Don’t say the old lady screamed.
Bring her out and let her scream.
—-Mark Twain


Trail Bits

The results of the Pen 2 Paper contest can be found at our website, www.cotwd.org/pen2paper.html. Thanks again to everyone who participated! We’re going to start planning for next year’s competition soon, so stayed tuned, and keep writing!

The El Paso Writer’s League is celebrating 75 years with a one day Celebration Writing Workshop on October 9, at the Brown Street YWCa. Presenters will be Monica Gomez (Poetry) and Lucia Zimmitti(Fiction). Time: 9qm-4pm. Price: $20 for EPWL members and $35 for non-members. Lunch is included, Contact Patsy King at 1 915 886 3136 or *protected email*.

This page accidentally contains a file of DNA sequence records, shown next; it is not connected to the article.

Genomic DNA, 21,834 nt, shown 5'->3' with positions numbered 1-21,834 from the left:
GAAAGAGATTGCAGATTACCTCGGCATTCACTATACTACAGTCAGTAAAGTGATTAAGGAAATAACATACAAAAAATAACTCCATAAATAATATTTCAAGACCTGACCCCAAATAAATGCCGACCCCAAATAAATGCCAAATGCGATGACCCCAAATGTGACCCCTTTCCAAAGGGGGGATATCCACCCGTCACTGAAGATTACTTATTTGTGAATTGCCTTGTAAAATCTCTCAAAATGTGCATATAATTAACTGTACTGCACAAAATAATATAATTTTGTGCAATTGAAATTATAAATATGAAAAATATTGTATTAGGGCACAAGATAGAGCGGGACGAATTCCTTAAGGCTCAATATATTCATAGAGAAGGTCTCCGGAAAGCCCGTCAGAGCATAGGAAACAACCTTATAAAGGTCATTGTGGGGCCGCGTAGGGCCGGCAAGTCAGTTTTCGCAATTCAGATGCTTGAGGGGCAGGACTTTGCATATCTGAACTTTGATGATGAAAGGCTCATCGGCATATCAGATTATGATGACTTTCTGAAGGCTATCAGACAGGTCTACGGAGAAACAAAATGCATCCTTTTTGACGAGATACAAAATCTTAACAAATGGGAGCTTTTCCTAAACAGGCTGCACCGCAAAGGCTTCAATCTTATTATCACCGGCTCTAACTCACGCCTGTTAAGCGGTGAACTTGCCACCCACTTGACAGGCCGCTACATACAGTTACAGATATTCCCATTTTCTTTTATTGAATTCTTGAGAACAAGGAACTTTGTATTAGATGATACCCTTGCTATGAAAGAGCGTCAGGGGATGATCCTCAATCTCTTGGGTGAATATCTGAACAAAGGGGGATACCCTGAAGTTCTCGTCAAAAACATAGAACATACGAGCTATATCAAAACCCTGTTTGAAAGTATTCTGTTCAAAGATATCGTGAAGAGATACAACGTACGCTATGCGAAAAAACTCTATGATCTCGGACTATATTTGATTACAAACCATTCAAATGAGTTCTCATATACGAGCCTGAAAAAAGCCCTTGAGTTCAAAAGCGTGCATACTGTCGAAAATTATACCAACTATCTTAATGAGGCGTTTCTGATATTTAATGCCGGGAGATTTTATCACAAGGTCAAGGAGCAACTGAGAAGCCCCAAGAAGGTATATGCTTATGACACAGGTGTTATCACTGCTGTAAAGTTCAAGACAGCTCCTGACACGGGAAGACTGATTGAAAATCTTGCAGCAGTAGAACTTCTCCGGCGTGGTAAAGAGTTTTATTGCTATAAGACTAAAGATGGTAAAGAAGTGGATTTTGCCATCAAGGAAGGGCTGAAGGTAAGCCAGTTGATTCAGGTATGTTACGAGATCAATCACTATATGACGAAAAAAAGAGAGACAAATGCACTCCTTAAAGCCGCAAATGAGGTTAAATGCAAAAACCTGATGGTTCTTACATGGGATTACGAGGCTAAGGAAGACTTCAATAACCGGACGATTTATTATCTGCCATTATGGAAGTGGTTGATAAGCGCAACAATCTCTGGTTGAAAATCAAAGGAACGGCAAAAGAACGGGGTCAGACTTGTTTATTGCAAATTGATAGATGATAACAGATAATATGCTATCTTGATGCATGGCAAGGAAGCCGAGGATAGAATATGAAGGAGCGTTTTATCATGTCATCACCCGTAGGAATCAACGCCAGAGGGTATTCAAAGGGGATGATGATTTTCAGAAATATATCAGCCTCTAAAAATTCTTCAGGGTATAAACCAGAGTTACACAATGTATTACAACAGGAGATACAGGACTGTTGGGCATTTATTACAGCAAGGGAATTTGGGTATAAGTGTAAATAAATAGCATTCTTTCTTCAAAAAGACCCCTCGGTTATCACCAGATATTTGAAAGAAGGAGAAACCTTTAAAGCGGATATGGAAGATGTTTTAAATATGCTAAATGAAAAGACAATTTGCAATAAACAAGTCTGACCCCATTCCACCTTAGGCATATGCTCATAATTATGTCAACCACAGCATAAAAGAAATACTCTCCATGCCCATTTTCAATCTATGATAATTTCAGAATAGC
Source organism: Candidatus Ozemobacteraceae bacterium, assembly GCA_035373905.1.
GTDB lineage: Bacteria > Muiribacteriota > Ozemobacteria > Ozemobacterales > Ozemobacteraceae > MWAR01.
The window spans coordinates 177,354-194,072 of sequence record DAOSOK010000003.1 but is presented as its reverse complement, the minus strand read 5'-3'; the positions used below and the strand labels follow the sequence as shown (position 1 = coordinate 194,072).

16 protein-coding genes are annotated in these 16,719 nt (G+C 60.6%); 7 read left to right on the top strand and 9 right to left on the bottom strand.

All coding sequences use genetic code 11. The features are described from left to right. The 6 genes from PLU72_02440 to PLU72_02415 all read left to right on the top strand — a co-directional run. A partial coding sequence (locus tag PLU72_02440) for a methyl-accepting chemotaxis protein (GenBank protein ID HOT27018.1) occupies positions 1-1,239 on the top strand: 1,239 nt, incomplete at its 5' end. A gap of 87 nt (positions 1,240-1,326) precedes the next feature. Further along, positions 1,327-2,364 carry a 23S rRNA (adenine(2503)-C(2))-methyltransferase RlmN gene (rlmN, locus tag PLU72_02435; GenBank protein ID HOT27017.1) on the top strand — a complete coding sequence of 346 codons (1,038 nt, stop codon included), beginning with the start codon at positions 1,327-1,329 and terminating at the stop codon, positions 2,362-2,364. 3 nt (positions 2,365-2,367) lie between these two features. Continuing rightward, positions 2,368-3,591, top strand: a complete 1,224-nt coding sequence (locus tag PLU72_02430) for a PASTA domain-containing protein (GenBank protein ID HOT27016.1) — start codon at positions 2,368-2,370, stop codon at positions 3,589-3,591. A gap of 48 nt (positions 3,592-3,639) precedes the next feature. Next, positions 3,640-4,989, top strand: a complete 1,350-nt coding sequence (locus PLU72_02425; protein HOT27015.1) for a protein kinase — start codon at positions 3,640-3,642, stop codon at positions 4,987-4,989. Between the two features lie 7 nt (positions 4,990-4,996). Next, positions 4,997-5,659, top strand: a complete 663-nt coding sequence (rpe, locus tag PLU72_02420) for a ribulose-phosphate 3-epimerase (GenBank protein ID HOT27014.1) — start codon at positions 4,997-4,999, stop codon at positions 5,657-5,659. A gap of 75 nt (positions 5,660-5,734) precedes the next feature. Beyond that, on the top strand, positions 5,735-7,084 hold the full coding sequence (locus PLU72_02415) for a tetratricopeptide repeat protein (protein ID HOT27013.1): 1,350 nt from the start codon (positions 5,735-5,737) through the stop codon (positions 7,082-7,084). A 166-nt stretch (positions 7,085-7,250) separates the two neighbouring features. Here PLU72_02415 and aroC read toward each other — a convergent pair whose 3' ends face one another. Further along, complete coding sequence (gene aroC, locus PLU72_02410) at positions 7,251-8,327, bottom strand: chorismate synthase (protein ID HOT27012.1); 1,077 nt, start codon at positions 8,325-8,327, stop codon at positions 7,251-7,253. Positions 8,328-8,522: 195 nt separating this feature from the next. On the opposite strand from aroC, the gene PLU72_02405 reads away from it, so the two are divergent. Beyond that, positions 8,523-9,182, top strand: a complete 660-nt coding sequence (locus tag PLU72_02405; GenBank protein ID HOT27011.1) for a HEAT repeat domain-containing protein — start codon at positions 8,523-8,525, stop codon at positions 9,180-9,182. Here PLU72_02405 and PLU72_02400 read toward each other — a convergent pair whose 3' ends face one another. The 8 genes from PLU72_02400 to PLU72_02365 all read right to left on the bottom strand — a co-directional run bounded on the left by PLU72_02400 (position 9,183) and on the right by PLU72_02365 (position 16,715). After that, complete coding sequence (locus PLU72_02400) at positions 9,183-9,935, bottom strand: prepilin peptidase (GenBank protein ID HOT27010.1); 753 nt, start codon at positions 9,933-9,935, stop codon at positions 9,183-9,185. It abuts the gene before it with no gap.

Kip Piper has launched her new blogging website – The Random Blonde – filled with Business and Marketing tips, as well as items on Cooking, Diet, Health, and Lifestyle, among others. For tidbits on her travel adventures this summer, be sure to check out her Travel section, with reviews and tales of the road. Remember to join her email list for weekly emails on relevant and timely topics! Visit her site at www.therandomblonde.com. Kip looks forward to hearing from you!


Demystifying Writers’ Demons One at a Time

One by One -  by Joan Upton Hall

Be verbs tell instead of show

Fiction writers, don’t tell your readers what someone or something is. Show them instead! Help them experience what your point of view character does (and make use of senses). Show other characters’ reactions by what they do and say.

Weak: “The afternoon was getting hotter, and Jim was sweating.”
Stronger: “Jim wiped sweat from his forehead and squinted at the afternoon sun.”

Weak: “Paul is proud his date is a pretty girl.”